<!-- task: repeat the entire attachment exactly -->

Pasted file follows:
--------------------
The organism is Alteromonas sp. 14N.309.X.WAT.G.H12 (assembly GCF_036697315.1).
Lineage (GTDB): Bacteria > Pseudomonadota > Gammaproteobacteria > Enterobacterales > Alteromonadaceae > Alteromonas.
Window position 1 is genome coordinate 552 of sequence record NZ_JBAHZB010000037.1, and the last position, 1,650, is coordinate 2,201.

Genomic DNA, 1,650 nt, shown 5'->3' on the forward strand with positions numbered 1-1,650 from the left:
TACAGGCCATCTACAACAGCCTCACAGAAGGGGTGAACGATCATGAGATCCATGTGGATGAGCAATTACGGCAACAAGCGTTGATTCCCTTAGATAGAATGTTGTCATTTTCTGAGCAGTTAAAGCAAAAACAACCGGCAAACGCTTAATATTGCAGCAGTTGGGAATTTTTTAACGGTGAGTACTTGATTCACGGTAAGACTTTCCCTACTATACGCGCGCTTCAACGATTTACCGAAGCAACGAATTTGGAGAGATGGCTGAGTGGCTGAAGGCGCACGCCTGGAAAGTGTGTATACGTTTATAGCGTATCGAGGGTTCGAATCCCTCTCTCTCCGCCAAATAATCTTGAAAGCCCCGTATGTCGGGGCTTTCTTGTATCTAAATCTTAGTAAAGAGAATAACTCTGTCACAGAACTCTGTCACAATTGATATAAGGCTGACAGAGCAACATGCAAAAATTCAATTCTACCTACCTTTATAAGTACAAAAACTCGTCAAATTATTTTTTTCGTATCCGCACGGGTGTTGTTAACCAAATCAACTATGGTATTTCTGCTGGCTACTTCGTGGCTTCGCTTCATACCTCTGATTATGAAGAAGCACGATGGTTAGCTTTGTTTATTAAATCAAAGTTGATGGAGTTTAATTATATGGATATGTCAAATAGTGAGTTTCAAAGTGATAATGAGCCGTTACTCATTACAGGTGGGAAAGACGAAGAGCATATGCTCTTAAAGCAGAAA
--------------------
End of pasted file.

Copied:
The organism is Alteromonas sp. 14N.309.X.WAT.G.H12 (assembly GCF_036697315.1).
Lineage (GTDB): Bacteria > Pseudomonadota > Gammaproteobacteria > Enterobacterales > Alteromonadaceae > Alteromonas.
Window position 1 is genome coordinate 552 of sequence record NZ_JBAHZB010000037.1, and the last position, 1,650, is coordinate 2,201.

Genomic DNA, 1,650 nt, shown 5'->3' on the forward strand with positions numbered 1-1,650 from the left:
TACAGGCCATCTACAACAGCCTCACAGAAGGGGTGAACGATCATGAGATCCATGTGGATGAGCAATTACGGCAACAAGCGTTGATTCCCTTAGATAGAATGTTGTCATTTTCTGAGCAGTTAAAGCAAAAACAACCGGCAAACGCTTAATATTGCAGCAGTTGGGAATTTTTTAACGGTGAGTACTTGATTCACGGTAAGACTTTCCCTACTATACGCGCGCTTCAACGATTTACCGAAGCAACGAATTTGGAGAGATGGCTGAGTGGCTGAAGGCGCACGCCTGGAAAGTGTGTATACGTTTATAGCGTATCGAGGGTTCGAATCCCTCTCTCTCCGCCAAATAATCTTGAAAGCCCCGTATGTCGGGGCTTTCTTGTATCTAAATCTTAGTAAAGAGAATAACTCTGTCACAGAACTCTGTCACAATTGATATAAGGCTGACAGAGCAACATGCAAAAATTCAATTCTACCTACCTTTATAAGTACAAAAACTCGTCAAATTATTTTTTTCGTATCCGCACGGGTGTTGTTAACCAAATCAACTATGGTATTTCTGCTGGCTACTTCGTGGCTTCGCTTCATACCTCTGATTATGAAGAAGCACGATGGTTAGCTTTGTTTATTAAATCAAAGTTGATGGAGTTTAATTATATGGATATGTCAAATAGTGAGTTTCAAAGTGATAATGAGCCGTTACTCATTACAGGTGGGAAAGACGAAGAGCATATGCTCTTAAAGCAGAAA